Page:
Sometimes it’s hard to see the bright side. When you’ve had a rough day, it’s hard to see past the bad. Things seem to pile into a mountain of ick, especially when your world view is pint-sized. You had a fight with your BFF; your team lost the dodgeball game; you skinned your knee during recess; you weren’t picked to tell a story during class; and the “bad” things seem to outweigh the good.
My son can be extremely hard on himself and sometimes struggles to see life’s positives. As a glass-half-full mom, I want him to see that even on the tough days, there are reasons to smile. To help, I tried including “highs and lows” in our dinner conversations: “Tell me one high from today and one low.” All I got was “I don’t remember,” or “I can’t think of anything,” which only increased my frustration and didn’t help either of us focus on the good.
We have bedtime talks, so I tried adding, “Tell me one good thing about today,” or “What’s one thing that was good that happened today?” as we snuggled. Cue the same responses I heard at the dinner table.
Let’s face it: while our problems can be bigger, there are days when it’s hard for adults to keep a positive perspective, too. The idea that no matter what happens, there’s more good than bad, so let’s focus on the better and let the not-so-good go, can be hard.
So I started bottling happiness. (Not really, because if I could, I’d be a millionaire.) Without telling anyone, I started writing down the good. When he had a “win,” no matter how big or small, I jotted it down and slipped it into a big jar on top of our refrigerator. I focused on anything that brought smiles, scribbling the date and whatever the memory was.
Then I opened the jar. One night at dinner, I dumped the slips of paper on the table and starting reading them. And everyone smiled.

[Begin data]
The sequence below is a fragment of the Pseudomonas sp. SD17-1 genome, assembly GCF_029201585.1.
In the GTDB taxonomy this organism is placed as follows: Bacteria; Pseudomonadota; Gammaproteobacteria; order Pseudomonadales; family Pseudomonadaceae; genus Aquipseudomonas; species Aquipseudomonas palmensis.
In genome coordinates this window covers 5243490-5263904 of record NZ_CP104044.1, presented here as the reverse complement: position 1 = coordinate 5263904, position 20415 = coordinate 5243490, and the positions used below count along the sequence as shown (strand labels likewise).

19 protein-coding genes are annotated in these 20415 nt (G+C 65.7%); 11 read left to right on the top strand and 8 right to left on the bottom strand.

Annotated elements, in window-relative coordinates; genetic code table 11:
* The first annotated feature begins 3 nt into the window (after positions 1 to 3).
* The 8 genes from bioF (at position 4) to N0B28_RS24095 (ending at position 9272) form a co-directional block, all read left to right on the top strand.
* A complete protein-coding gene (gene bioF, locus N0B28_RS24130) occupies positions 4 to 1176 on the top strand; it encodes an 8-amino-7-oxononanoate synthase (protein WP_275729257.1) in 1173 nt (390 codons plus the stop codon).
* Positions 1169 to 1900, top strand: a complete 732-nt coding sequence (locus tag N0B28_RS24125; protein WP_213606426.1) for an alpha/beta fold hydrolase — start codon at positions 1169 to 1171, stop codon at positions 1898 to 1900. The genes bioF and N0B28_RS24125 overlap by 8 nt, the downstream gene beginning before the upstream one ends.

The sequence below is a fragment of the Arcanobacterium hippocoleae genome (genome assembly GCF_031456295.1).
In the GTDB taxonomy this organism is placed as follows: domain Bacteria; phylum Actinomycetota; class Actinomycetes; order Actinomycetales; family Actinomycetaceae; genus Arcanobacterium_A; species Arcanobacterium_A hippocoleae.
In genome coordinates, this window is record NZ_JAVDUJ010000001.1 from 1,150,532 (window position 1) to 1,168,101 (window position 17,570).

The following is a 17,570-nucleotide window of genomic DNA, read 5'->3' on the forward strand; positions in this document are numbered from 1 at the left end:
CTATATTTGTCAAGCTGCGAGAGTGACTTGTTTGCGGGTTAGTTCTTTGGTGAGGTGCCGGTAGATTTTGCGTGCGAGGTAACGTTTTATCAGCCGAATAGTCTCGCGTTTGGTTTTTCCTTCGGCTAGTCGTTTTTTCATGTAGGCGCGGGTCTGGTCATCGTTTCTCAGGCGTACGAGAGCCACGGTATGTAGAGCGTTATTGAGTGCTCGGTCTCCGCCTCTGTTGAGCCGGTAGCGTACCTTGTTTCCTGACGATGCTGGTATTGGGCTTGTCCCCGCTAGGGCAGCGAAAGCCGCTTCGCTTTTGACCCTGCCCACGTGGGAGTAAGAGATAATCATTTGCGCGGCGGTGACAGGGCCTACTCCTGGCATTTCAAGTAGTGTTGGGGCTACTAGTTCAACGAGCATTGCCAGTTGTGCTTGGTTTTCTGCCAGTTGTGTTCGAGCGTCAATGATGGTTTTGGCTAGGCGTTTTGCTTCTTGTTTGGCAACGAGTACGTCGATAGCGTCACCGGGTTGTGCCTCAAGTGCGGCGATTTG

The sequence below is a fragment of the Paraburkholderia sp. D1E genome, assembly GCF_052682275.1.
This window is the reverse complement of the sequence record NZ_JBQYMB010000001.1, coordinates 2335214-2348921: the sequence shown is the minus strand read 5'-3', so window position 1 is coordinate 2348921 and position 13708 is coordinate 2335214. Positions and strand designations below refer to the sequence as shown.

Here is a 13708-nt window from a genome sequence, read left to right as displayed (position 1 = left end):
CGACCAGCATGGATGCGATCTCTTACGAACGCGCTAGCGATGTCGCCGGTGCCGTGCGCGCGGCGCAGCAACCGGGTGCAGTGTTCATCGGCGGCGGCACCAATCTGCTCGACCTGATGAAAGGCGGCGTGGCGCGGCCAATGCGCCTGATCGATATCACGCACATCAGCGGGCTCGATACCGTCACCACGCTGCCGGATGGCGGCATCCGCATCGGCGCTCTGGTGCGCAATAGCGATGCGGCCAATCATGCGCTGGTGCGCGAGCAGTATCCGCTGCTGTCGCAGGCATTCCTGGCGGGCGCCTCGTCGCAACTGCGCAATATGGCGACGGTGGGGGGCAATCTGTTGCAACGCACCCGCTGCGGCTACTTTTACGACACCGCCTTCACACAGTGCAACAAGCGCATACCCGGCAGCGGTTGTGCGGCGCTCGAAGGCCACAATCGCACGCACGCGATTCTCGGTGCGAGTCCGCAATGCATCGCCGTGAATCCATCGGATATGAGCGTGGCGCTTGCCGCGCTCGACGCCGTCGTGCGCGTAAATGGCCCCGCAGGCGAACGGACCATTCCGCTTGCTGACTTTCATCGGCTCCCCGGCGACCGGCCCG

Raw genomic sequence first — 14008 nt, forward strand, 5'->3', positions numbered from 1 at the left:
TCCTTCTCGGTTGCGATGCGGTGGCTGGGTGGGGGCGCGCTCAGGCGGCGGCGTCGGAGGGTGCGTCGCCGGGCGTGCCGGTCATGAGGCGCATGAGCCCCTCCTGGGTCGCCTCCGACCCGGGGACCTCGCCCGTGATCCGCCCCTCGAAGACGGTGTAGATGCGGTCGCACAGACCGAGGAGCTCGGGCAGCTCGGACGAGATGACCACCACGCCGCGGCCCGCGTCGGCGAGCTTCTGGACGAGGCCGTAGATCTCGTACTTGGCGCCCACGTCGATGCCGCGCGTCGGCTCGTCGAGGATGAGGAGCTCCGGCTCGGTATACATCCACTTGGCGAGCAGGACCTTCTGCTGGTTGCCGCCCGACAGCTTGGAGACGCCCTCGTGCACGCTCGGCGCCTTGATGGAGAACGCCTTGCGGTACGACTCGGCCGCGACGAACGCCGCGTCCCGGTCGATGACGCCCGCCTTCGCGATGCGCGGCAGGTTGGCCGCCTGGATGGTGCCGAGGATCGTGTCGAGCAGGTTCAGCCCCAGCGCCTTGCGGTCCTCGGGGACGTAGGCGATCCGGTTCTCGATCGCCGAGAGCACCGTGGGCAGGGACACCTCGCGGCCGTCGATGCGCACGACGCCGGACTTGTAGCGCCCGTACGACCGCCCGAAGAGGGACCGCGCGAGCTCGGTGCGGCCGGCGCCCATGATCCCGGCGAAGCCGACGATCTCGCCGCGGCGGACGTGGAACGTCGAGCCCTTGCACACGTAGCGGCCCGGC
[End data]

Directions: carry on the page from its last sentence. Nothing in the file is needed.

As we sat together, we remembered fun times, laughed at things we’d done, and celebrated the good. Sure, there were things in the jar like a trip to a theme park and plane trips to visit long-distance family. But the bulk of the tiny slips of happiness—and the things that brought us the most joy remembering—were the little things that we so often gloss over: Running into a friend at the park. Reading a new book. Snuggling during a favorite movie. Seeing lightning bugs at sunset. Sharing s’mores for dessert. Little things that outweigh the bad. That’s the happiness that gets you through the day.
Now, he tells me things to write down, or asks if I remembered to put something into the jar. My heart leaps every time because it means that he’s noticing the good, capturing those memories himself, and seeing the bright side. That old cookie jar, a treasured memento from my grandmother, is now a jar of happiness that we can open anytime we need a smile.
Some people call it jar of gratitude, others call it a collection of moments or memories. Believe me, if you Google it, a million Pinterest boards will pop up. And it turns out that a jar of gratitude was once one of Oprah’s favorite things.
I promise I really had no idea how unoriginal I was being. I was simply looking for a way to gather good and share it. Because we all need happiness.
If you are having trouble staying on the bright side, try it. Don’t worry about a time frame—you don’t have to document a year. Try a season, a month, or even a week. Just do it. Scribble what makes your day good. Record what made a week fabulous. Give yourself the time to capture whatever brings a smile. Does it matter that it might just be Taco Tuesday? No. Family game night, an afternoon of riding bikes, whatever brought joy into your lives. Grab those memories and use them to show the wonder of every day. Sprinkle in trips to the zoo, the park, or play dates. Stir in smiles, laughs, and giggles. Do whatever works for you.
For our jar, I didn’t get all Pinterest-y, though you certainly can. The jar you use, the paper you choose, the pens you might write things with—the sky is the limit. But I find simple is easiest when I’m trying to stick to something. Our jar itself makes me smile because it belonged to my grandmother, but to anyone else, it’s nothing special. It sits on top of the fridge, filled with scribbled memories in boring old ink or pencil on bits of scrap paper. But the happiness inside makes those scraps glimmer and shine and reminds us that there’s more to life than skinned knees or forgotten homework.